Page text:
Accounting vs. Finance Functions

The board of directors of a nonprofit ultimately carries the responsibility for the financial performance of the organization. The chief executive, along with the help of senior management, provide board members with the necessary financial information to perform their job responsibilities.

Part of the board’s function is to approve a long-term (five to ten year) financial plan and a short-term (one-year) capital and operating budget. Board members must remain informed about the organization’s financial status. Each board member plays a different role when it comes to accounting functions and finance functions.

Accounting Functions for a Nonprofit

  • Identify and record all valid transactions
  • Classify financial transactions on a timely basis
  • Identify the time period in which these transactions occurred (accural accounting)
  • Value these financial transactions in an appropriate manner
  • Disclose these transactions in an adequate manner

Using the GAAP, the accounting functions are then presented for financial analysis in an understandable,  standardized form.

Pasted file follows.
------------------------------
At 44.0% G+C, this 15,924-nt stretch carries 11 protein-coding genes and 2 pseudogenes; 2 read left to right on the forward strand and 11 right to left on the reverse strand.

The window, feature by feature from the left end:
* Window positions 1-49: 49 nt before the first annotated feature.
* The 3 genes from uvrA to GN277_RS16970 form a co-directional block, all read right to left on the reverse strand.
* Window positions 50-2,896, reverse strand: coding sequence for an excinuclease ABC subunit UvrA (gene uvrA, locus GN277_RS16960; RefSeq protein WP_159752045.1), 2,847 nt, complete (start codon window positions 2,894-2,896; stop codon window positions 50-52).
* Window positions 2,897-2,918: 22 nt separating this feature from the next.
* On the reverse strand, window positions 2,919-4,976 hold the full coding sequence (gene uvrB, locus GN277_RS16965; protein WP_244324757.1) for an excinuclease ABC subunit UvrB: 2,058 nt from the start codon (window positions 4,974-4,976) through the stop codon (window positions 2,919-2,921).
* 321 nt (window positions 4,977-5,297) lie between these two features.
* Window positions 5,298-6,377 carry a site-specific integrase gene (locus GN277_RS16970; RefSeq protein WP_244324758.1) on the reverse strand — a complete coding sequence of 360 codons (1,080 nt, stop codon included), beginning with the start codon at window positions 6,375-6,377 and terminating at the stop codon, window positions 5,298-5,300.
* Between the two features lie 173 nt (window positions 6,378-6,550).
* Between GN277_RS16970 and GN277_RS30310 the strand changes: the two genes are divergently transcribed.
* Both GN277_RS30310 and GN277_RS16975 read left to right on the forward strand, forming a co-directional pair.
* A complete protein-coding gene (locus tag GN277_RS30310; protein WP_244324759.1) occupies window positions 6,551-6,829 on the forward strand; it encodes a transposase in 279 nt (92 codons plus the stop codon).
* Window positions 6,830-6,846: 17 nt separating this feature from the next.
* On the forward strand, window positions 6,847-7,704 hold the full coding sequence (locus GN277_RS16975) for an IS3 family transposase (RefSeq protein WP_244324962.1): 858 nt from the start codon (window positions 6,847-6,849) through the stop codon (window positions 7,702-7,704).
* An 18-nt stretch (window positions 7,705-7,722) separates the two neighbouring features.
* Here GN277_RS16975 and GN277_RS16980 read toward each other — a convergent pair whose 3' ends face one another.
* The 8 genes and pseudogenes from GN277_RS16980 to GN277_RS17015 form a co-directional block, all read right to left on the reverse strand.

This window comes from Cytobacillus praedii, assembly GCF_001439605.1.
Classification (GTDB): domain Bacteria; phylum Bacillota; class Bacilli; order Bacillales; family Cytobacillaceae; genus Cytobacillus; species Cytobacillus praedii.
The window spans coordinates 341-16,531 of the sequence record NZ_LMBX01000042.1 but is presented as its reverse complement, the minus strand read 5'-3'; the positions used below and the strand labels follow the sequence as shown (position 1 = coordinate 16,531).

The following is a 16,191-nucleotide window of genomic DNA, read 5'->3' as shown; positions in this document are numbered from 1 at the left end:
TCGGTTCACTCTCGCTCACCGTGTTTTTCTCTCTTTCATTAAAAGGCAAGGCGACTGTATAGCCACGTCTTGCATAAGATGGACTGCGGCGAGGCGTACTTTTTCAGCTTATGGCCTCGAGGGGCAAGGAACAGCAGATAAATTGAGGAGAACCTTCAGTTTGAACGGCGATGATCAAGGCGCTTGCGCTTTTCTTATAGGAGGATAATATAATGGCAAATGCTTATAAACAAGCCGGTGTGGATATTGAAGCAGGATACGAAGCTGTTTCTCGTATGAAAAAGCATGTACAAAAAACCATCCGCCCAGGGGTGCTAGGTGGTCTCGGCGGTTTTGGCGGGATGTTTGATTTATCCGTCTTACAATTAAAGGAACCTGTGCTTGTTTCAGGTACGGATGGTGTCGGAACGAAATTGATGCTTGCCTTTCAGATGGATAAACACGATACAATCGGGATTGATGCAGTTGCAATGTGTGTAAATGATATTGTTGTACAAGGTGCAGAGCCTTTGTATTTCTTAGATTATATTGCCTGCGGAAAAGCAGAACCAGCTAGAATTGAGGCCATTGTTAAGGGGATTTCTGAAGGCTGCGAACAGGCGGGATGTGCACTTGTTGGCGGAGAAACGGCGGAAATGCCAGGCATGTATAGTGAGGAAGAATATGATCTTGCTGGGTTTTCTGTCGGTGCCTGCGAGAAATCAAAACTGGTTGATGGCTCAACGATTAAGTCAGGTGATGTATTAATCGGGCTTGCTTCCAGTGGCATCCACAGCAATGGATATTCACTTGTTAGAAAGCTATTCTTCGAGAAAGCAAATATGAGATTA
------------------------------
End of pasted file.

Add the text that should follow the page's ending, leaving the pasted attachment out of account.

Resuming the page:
Finance Functions for a Nonprofit

The purpose of finance functions is to analyze the numbers presented from the accounting functions.  The key is to recognize financial trends that will assist the organization in the future. Ratios may be developed to assist in this process of analysis.

  • Collect
  • Analyze
  • Communicate accounting and statistics

From this analysis, the board will then set goals based on financial-ratio benchmarking. It will be the managemen’ts job to achieve these predetermined goals. The board must thoroughly understand the information behind each ratio in order to set realistic and authentic goals for the organization. The board must monitor the accuracy of the numbers reported according to GAAP.